Study: Up to One in Four Teens Has Abused Stimulant Medications for ADHD
Non-medical use of prescription stimulants among teens remains more prevalent than misuse of other prescription drugs, including opioids and benzodiazepines, researchers from the University of Michigan found.
April 24, 2023
Up to one in four middle and high school students has reported abusing prescription stimulant medications used to treat ADHD, according to a cross-sectional study recently published in the journal JAMA Network Open. 1 Non-medical use of prescription stimulants among teens remains more prevalent than misuse of other prescription drugs, including opioids and benzodiazepines, the research found.
According to researchers at the University of Michigan, students who used marijuana in the past 30 days were four times more likely to abuse ADHD medications than teens who did not use cannabis. In addition, stimulant drug abuse was 36% more likely to occur in schools with a large population of students with stimulant medication prescriptions to treat ADHD than it was in schools with fewer students using prescription stimulants like Adderall or Ritalin. (Studies have shown that one in every nine high school seniors reported taking prescribed stimulants for ADHD.) (2, 3)
According to the research, other factors associated with increased rates of stimulant drug abuse included:
- Schools located in suburban, non-Northeastern regions of the U.S.
- Schools with a high proportion of parents with a college degree
- Schools with a higher proportion of white students
- Schools with a medium amount of binge drinking among students (10%-19% of the total student body)
Prolonged stimulant abuse, researchers said, can lead to several detrimental health effects, including cardiovascular conditions, depression, anxiety, seizures, overdoses, psychosis, and stimulant use disorder.
“The key takeaway here is not that we need to lessen prescribing stimulants for students who need them, but that we need better ways to store, monitor, and screen for stimulant access and use among youth to prevent misuse,” said study author Sean Esteban McCabe, Ph.D.
For the study, the University of Michigan research team analyzed data collected between 2005 and 2020 by Monitoring the Future, a National Institute of Drug Abuse (NIDA) multi-cohort survey that measures drug and alcohol use among adolescents nationwide. More than 230,000 teens in grades 8, 10, and 12 from 3,284 secondary schools participated in the survey.
Dangers of Stimulant Misuse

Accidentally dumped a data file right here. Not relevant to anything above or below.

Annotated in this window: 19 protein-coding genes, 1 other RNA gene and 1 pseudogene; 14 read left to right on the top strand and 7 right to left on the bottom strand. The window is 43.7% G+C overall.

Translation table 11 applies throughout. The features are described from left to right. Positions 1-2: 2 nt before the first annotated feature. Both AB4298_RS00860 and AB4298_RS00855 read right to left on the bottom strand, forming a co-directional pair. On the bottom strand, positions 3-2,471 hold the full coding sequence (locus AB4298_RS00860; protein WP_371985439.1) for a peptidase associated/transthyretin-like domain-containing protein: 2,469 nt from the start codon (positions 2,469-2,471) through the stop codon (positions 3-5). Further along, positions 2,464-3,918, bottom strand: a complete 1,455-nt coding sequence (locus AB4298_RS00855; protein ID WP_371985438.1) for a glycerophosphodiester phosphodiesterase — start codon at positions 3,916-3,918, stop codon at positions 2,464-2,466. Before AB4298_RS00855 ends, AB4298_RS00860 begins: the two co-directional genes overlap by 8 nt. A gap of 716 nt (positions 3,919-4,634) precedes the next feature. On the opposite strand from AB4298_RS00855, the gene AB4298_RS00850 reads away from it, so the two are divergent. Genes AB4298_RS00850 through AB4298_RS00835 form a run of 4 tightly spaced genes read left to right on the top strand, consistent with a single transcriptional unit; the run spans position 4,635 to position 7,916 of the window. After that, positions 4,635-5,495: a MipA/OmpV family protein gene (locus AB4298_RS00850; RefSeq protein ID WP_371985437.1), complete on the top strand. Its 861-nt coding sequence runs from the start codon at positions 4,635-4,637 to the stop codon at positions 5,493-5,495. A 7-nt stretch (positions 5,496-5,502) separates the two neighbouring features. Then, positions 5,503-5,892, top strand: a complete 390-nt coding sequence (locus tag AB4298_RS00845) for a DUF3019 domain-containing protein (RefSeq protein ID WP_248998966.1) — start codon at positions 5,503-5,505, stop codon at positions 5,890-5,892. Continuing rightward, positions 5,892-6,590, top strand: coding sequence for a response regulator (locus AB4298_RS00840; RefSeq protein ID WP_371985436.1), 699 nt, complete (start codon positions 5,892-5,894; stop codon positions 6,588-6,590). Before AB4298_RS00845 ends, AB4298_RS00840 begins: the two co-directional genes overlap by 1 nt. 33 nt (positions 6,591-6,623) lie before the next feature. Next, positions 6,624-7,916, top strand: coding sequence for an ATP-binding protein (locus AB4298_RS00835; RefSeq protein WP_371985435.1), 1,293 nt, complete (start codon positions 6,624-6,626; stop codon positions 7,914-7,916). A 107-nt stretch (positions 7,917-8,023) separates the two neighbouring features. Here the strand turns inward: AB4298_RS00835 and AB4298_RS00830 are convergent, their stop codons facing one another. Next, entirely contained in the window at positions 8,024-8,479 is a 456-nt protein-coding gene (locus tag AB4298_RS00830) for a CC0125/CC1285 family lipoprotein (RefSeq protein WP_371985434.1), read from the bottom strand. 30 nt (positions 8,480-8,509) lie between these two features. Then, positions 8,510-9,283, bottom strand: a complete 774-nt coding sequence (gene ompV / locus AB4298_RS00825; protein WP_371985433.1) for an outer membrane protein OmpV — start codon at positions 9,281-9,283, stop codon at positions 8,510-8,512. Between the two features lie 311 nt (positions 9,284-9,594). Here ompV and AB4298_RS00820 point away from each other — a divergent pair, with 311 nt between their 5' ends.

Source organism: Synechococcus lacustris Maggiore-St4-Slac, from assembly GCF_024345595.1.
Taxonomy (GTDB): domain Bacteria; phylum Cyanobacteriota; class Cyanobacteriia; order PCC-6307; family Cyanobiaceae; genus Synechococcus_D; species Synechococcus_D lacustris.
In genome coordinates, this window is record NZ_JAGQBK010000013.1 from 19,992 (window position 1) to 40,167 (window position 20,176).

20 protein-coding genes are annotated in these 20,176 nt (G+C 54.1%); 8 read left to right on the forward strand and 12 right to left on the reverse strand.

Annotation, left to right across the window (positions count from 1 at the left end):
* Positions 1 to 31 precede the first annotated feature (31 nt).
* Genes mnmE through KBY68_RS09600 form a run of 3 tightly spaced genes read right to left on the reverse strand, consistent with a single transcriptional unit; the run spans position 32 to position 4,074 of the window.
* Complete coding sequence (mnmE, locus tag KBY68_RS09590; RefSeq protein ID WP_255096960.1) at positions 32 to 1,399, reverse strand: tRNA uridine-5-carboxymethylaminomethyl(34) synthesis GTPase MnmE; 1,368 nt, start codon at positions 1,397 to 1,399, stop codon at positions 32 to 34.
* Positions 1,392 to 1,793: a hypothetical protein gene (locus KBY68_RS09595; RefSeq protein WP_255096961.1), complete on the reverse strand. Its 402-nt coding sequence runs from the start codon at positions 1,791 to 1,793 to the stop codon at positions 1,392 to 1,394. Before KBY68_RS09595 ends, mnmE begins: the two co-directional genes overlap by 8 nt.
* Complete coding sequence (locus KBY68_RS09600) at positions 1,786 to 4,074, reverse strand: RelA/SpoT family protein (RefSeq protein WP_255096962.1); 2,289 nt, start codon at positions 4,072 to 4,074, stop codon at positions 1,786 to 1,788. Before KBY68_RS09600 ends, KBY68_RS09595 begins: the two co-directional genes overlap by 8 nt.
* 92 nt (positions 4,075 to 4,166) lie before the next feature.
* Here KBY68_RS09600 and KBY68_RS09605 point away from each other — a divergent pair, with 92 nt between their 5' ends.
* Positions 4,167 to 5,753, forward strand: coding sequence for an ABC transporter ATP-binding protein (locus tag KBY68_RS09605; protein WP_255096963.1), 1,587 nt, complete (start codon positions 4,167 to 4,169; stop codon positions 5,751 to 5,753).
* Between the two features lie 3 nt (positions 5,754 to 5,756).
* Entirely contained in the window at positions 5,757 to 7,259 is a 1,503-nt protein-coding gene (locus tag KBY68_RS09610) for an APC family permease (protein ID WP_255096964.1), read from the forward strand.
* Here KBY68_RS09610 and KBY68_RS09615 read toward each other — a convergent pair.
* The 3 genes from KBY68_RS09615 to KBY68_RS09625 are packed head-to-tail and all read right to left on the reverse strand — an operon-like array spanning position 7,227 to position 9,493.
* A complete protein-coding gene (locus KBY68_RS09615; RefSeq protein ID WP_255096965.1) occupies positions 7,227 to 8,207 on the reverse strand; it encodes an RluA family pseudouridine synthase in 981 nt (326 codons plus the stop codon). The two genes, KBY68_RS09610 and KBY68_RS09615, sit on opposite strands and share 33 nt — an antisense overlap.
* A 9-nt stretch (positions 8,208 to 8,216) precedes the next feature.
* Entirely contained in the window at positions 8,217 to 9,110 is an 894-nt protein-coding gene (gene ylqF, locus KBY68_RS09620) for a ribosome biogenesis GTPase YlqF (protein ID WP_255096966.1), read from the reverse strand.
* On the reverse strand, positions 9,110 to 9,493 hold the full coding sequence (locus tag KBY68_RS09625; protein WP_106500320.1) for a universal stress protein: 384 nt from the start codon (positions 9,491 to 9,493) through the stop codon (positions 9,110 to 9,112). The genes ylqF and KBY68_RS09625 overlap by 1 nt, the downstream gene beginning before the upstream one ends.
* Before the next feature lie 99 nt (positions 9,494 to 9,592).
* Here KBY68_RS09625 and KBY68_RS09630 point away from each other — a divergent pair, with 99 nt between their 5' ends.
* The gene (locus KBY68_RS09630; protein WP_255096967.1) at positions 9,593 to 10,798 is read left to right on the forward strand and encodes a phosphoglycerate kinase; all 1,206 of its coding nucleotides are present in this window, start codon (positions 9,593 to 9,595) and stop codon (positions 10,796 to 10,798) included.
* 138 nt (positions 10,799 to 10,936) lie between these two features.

Demand for prescribed stimulants to treat ADHD symptoms increased substantially from 2020 to 2021, a recent U.S. Centers for Disease Control and Prevention (CDC) report found. According to the CDC report, prescription stimulant fills were highest among males and females aged 5–19 and 15–24 years, respectively. 4
Previous studies have reported that more than half of adolescents who misuse prescription stimulants get the medication for free from friends or relatives. 5 However, illicit medications are increasingly obtained via online drug markets and social media referrals, making it harder to differentiate real and counterfeit medications. 6
“The drug supply has rapidly changed,” said National Institute on Drug Abuse Director Nora Volkow in a press release about the study. “What looks like medications — bought online or shared among friends or family members — can contain fentanyl or other potent illicit substances that can result in overdoses. It’s important to raise awareness of these new risks for teens.”
Students who use counterfeit medications often believe they are obtaining the actual medication as dispensed by a pharmacist, explained Kevin Antshel, Ph.D., professor of psychology at Syracuse University. “However, students obtaining counterfeit medications may purchase a product that is laced with potentially lethal amounts of drugs, usually fentanyl or methamphetamine,” Antshel said. “Fentanyl is especially concerning. A lethal dose of fentanyl is roughly the size of a few grains of salt.”
In May 2022, two Ohio State students died from suspected use of counterfeit stimulant medication laced with a synthetic opioid.
The University of Michigan researchers recommended that caregivers educate teens about the consequences of drug diversion (selling or sharing prescribed medications). “Nearly a quarter of adolescents who are prescribed stimulant therapy will be approached to divert their stimulant medications by their peers before the completion of high school (and more than half [54%] during college),” they wrote. 7, 8